The Myth represents a solid step forward for women’s saddle designs. It’s a welcome update to the Specialized range for technical trail riding and the versatile riding positions it supports makes it appropriate for a range of mountain biking disciplines. While detailed pressure tests and a medically informed design have led to its development, what we liked most is that, as a rider, you don’t need to know any of this stuff to experience its benefits.
From in-store body measurements, to saddle selection, to the trails; testing two popular women’s saddles from Specialized extends far beyond picking a model off the shelf.
There’s no right answer when it comes to blindly recommending someone a saddle. A product one person swears by, may just make another person swear.
Specialized take the angst out of new saddle decisions with a comprehensive design and fit program. We put two of the company’s popular women’s saddles to the test: the Aerial Comp and the Jett Comp.
[divider]Finding your fit[/divider]
Specialized is a brand that sees the process of fitting a customer to a product as just as important as the product itself. In order to ensure a comprehensive review of their saddles, Specialized Australia arranged for us to meet with Lyndell van de Walle, a trained ‘Body Geometry Fit Technician’ who works at Cyclery Northside in Chatswood, Sydney.
After chatting with Lyndell about saddles, and women’s riding more generally, she invited us to have a sit on the ‘ass-o-meter’. This is the official name of Specialized’s sit bone measuring device.
Depressions in the foam section of the ass-o-meter allow a Body Geometry Fit Technician to measure the width of your sit bones (or, ischial tuberosity width). A good saddle supports your sit bones rather than the soft tissue, so this important measurement signals optimal saddle width.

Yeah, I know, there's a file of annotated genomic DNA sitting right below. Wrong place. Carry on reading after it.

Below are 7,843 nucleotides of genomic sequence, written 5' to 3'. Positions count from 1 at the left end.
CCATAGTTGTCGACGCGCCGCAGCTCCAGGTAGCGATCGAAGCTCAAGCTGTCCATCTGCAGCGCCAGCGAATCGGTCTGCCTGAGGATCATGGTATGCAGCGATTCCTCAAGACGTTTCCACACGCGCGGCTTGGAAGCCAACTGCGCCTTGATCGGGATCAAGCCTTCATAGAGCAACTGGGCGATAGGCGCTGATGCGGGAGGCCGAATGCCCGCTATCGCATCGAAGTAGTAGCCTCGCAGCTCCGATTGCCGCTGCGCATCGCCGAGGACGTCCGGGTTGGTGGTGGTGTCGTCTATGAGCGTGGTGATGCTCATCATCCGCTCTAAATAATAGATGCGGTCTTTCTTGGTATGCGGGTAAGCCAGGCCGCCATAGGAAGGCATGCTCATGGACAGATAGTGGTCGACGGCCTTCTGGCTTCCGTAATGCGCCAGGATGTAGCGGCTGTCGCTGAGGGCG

One of the key differences between Specialized saddles and many other brands, is that they typically come in three different widths. The numbers produced by the ass-o-meter, alongside discussion about riding style and preferences, are critical in allowing retail staff to recommend saddles that will suit the goals and shape of the rider in question.
We prefer a flatter shaped saddle, rather than one that forces us into a more aggressive, racy riding position, so this was taken into account as well.
Before committing to purchasing said seat, a test program allows customers to take different saddles for a few rides in order to finalise their choice.
Our test arse was borderline between a medium, or 143mm width, saddle and the wider 155mm. We took home the popular Jett Comp saddle and the more recreational looking Aerial Comp in both sizes. The opportunity to try two widths had us sold on the test saddle program before we even left the shop.
[divider]Specialized Ariel Comp Saddle [/divider]
The Ariel Comp is the more recreational looking of our two test saddles. It felt soft to push on and sat higher off the rails than our current saddle; so much so we had to lower our seat height by about an inch.
A lot of women new to cycling are turned off by the idea of a rock hard bike seat and lean toward something with softer support, such as the Ariel. What we liked most about the Ariel Comp is that it matches dense padding to a design well suited to the movement demands of mountain biking.
While the Ariel Comp offers a good amount of cushioning, the silhouette of the saddle reflects the design principles of some higher end options. As a result, it’s easy to get behind the rear of the Ariel in technical sections of trail and it’s comfortable for steep climbs. In comparison to a much wider recreational looking saddle, the shape of the Aerial allows good, confident riding habits to develop from day one.